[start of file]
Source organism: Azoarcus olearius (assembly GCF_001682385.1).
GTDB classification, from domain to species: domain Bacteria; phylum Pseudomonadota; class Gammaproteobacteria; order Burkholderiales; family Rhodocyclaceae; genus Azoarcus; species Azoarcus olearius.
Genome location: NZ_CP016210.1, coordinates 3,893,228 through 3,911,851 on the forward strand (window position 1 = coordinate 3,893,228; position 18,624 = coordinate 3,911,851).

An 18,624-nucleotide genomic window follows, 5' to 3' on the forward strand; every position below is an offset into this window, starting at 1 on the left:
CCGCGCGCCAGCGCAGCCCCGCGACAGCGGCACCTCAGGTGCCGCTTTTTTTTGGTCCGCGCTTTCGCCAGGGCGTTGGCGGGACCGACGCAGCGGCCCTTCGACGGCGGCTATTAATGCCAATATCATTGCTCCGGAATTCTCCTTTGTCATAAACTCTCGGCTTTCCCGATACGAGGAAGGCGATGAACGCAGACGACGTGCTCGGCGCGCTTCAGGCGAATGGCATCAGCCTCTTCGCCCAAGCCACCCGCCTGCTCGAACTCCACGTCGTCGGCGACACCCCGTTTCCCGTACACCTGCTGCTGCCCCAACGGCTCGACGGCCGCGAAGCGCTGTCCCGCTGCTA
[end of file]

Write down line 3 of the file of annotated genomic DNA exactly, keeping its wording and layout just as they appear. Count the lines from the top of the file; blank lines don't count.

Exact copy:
Genome location: NZ_CP016210.1, coordinates 3,893,228 through 3,911,851 on the forward strand (window position 1 = coordinate 3,893,228; position 18,624 = coordinate 3,911,851).